This image provided by CBS News shows Rep. Marsha Blackburn, R-Tenn., speaking with Bob Schieffer on “Face the Nation” Sunday, Sept. 29, 2013, in Washington. The United States braced for a partial government shutdown Tuesday after the White House and congressional Democrats declared they would reject a bill approved by the Republican-led House to delay implementing President Barack Obama’s health care reform. (AP Photo/CBS News, Chris Usher)
WASHINGTON (AP) — With the government teetering on the brink of partial shutdown, congressional Republicans vowed Sunday to keep using an otherwise routine federal funding bill to try to attack the president’s health care law.
Congress was closed for the day after a post-midnight vote in the GOP-run House to delay by a year key parts of the new health care law and repeal a tax on medical devices, in exchange for avoiding a shutdown. The Senate was to convene Monday afternoon, just hours before the shutdown deadline, and Majority Leader Harry Reid, D-Nev., had already promised that majority Democrats would kill the House’s latest volley.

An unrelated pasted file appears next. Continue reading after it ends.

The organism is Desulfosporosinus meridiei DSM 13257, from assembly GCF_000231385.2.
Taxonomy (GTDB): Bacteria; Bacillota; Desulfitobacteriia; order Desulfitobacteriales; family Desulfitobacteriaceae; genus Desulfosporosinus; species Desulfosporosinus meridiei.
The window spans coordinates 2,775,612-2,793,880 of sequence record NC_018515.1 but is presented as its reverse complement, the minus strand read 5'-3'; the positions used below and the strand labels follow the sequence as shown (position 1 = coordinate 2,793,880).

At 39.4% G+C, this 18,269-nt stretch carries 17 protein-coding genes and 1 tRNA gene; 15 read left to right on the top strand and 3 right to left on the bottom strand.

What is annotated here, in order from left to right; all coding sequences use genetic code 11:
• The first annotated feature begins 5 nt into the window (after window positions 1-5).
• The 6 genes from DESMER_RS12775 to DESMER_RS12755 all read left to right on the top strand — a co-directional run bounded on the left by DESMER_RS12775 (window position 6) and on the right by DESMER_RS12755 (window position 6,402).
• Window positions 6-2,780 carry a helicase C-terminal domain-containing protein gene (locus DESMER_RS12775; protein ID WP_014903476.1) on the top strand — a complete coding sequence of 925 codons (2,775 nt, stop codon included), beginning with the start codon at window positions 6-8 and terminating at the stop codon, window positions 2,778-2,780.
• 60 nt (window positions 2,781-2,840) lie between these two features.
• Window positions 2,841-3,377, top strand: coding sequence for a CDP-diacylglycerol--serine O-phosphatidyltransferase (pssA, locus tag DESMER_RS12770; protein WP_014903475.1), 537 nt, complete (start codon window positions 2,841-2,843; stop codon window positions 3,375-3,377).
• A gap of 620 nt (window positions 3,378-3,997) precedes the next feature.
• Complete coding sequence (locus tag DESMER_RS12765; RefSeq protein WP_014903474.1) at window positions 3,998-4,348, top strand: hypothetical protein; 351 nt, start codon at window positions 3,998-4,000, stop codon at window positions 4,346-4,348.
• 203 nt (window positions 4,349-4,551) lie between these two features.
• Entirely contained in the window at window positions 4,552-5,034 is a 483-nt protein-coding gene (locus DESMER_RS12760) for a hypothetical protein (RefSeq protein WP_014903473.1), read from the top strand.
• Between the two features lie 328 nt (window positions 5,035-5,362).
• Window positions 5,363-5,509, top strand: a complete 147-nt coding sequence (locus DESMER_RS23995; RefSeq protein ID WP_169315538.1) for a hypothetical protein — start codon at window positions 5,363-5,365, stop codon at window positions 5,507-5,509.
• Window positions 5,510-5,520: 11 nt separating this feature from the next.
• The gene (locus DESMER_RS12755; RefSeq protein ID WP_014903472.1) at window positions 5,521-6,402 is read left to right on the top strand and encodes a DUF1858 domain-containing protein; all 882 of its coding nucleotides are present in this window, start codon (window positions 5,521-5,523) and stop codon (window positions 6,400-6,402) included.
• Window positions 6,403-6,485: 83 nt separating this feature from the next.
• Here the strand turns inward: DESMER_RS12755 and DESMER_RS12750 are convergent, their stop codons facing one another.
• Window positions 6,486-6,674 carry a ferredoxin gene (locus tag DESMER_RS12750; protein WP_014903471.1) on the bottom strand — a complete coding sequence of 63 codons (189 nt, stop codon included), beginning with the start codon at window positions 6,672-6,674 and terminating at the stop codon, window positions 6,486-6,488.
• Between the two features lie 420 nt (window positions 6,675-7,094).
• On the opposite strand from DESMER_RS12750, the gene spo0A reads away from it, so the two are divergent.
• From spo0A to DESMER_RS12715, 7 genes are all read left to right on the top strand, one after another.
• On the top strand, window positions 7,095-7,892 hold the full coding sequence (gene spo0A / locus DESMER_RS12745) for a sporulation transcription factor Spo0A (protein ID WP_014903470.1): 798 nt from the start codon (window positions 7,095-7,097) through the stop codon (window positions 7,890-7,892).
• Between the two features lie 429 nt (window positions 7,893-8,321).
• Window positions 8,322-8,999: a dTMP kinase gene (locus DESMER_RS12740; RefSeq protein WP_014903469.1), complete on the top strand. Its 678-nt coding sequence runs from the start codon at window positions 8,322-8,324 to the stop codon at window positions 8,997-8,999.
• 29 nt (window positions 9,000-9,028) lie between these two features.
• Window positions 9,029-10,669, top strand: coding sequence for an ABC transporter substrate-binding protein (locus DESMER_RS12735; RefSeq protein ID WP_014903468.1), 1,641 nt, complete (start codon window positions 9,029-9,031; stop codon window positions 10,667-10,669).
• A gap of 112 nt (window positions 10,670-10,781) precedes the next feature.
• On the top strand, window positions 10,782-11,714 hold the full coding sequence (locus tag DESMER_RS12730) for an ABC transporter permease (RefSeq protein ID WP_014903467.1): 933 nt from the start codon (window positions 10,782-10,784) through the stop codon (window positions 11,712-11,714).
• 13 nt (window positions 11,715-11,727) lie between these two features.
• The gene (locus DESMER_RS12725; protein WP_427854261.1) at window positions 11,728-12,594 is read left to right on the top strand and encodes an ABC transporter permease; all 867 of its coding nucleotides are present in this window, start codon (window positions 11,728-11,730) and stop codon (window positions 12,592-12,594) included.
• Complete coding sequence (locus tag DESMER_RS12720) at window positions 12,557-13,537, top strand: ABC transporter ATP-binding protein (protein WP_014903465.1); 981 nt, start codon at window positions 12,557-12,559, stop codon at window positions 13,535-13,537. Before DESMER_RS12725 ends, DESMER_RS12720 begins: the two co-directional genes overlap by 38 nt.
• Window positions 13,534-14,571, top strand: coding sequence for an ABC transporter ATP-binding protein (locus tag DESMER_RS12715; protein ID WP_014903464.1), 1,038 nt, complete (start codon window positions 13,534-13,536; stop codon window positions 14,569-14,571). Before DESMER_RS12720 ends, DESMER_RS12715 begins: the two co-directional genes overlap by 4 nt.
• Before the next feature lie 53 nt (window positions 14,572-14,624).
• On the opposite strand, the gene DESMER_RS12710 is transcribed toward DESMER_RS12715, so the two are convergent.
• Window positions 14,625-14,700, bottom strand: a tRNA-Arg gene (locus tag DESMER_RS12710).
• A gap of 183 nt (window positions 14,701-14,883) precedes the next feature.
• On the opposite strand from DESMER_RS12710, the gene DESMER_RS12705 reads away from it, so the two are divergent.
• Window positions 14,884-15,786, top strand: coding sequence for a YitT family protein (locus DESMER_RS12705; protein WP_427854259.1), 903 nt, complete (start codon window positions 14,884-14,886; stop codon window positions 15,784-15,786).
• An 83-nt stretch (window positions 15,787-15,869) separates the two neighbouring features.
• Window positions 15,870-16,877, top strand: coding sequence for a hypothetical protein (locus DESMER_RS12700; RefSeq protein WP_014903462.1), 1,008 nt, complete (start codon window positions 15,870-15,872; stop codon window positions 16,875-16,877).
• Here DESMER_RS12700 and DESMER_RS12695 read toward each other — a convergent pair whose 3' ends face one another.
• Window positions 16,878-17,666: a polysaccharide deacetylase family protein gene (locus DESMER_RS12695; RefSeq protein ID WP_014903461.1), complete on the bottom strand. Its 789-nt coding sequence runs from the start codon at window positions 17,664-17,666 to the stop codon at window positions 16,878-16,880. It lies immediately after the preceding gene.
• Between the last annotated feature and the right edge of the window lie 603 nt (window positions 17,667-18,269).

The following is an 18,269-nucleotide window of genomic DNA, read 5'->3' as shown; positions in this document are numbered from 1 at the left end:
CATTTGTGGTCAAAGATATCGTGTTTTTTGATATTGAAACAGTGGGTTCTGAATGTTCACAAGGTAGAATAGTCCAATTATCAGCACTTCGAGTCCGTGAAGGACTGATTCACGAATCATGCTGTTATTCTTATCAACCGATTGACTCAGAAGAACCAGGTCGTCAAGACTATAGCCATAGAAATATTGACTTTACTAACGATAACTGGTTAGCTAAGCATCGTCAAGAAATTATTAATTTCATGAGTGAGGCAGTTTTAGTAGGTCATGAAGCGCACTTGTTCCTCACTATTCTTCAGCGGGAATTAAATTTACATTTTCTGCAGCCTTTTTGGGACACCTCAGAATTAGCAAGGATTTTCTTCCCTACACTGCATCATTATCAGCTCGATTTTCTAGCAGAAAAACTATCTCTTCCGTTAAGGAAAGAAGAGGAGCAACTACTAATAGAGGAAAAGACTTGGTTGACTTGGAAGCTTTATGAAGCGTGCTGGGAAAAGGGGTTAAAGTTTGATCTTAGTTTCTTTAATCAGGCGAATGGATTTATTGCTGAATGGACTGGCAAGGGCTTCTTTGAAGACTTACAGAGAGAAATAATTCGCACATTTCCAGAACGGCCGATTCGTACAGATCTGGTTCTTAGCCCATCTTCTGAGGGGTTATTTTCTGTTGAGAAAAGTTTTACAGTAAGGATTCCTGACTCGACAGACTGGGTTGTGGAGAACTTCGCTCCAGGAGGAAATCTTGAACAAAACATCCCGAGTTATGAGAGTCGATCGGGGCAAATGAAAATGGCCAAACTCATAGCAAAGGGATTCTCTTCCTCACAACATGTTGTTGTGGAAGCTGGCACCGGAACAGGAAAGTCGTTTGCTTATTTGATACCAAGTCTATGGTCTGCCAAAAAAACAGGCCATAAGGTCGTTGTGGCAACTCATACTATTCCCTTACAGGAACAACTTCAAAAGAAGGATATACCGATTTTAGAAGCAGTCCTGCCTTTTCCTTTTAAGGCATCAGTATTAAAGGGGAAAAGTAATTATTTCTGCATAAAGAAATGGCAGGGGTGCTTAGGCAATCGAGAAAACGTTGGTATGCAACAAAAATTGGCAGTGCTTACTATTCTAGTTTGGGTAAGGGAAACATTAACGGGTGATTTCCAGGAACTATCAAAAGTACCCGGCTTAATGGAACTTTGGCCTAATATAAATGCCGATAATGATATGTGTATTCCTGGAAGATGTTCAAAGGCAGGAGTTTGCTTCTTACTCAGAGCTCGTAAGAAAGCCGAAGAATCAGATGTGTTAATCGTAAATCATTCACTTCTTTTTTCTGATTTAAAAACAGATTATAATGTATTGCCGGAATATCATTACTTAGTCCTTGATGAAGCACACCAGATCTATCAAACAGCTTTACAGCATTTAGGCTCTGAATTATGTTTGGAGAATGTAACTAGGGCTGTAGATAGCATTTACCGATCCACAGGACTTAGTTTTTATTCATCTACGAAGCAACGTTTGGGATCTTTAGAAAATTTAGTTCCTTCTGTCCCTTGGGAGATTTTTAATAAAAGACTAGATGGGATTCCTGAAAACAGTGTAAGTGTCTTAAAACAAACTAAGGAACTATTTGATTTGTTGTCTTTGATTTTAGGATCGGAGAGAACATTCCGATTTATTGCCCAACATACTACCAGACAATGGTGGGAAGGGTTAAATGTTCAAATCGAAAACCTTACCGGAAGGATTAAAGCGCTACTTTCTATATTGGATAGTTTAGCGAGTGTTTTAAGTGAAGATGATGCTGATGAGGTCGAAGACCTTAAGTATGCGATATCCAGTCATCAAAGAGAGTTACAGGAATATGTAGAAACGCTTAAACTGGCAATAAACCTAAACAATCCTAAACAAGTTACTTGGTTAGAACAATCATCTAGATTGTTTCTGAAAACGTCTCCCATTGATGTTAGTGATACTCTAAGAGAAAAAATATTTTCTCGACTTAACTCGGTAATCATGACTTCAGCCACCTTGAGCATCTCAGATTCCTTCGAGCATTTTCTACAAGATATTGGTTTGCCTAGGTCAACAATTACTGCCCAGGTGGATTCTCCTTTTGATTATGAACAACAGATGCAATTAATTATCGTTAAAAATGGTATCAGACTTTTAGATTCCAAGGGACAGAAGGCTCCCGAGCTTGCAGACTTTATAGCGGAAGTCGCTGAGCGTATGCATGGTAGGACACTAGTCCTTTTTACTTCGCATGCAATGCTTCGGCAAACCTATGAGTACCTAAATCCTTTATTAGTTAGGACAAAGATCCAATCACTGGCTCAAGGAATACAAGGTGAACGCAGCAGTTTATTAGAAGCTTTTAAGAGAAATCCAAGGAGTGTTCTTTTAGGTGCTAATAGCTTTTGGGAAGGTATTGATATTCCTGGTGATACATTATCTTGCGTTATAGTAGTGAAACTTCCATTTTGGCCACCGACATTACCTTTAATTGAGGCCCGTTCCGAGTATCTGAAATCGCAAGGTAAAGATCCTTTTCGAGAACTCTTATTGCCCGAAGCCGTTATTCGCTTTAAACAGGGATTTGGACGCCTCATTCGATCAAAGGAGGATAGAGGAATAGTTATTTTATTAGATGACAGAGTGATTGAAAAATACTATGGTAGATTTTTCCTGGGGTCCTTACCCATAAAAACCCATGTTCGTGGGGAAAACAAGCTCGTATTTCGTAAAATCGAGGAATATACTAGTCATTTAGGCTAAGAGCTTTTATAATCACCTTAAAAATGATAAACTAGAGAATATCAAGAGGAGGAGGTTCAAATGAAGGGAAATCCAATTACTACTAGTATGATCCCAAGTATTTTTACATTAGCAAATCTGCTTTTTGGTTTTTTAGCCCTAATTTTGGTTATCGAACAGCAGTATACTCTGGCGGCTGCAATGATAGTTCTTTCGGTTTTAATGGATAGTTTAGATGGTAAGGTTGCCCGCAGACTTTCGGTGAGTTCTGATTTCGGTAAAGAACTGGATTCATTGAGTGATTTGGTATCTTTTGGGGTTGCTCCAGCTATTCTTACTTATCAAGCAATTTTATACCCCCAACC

Since the last government shutdown 17 years ago, temporary funding bills known as continuing resolutions have been noncontroversial, with neither party willing to chance a shutdown to achieve legislative goals it couldn’t otherwise win. But with health insurance exchanges set to open on Tuesday, tea-party Republicans are willing to take the risk in their drive to kill the health care law.
Action in Washington was limited mainly to the Sunday talk shows and a barrage of press releases as Democrats and Republicans rehearsed arguments for blaming each other if the government in fact closes its doors at midnight Monday.
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